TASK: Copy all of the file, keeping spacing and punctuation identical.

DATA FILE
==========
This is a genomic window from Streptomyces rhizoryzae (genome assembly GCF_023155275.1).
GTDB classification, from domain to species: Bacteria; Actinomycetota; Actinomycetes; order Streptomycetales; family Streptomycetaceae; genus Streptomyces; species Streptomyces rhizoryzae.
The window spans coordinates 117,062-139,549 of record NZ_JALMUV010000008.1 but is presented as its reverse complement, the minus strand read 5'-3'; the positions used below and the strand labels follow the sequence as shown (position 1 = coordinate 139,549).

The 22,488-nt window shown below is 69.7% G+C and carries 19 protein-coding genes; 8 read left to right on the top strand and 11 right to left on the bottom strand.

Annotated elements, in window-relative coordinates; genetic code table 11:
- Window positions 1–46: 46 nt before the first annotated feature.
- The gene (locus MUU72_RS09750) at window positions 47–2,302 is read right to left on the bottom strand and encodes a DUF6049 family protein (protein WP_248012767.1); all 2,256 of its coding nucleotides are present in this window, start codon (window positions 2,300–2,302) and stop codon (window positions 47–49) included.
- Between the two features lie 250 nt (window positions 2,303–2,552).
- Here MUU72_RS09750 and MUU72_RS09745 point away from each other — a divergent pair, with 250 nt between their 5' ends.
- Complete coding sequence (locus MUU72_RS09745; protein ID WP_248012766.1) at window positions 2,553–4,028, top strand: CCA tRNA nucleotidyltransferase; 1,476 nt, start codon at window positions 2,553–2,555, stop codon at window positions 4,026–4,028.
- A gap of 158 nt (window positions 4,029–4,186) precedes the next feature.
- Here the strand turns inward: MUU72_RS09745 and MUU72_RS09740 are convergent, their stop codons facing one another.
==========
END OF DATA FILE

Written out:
This is a genomic window from Streptomyces rhizoryzae (genome assembly GCF_023155275.1).
GTDB classification, from domain to species: Bacteria; Actinomycetota; Actinomycetes; order Streptomycetales; family Streptomycetaceae; genus Streptomyces; species Streptomyces rhizoryzae.
The window spans coordinates 117,062-139,549 of record NZ_JALMUV010000008.1 but is presented as its reverse complement, the minus strand read 5'-3'; the positions used below and the strand labels follow the sequence as shown (position 1 = coordinate 139,549).

The 22,488-nt window shown below is 69.7% G+C and carries 19 protein-coding genes; 8 read left to right on the top strand and 11 right to left on the bottom strand.

Annotated elements, in window-relative coordinates; genetic code table 11:
- Window positions 1–46: 46 nt before the first annotated feature.
- The gene (locus MUU72_RS09750) at window positions 47–2,302 is read right to left on the bottom strand and encodes a DUF6049 family protein (protein WP_248012767.1); all 2,256 of its coding nucleotides are present in this window, start codon (window positions 2,300–2,302) and stop codon (window positions 47–49) included.
- Between the two features lie 250 nt (window positions 2,303–2,552).
- Here MUU72_RS09750 and MUU72_RS09745 point away from each other — a divergent pair, with 250 nt between their 5' ends.
- Complete coding sequence (locus MUU72_RS09745; protein ID WP_248012766.1) at window positions 2,553–4,028, top strand: CCA tRNA nucleotidyltransferase; 1,476 nt, start codon at window positions 2,553–2,555, stop codon at window positions 4,026–4,028.
- A gap of 158 nt (window positions 4,029–4,186) precedes the next feature.
- Here the strand turns inward: MUU72_RS09745 and MUU72_RS09740 are convergent, their stop codons facing one another.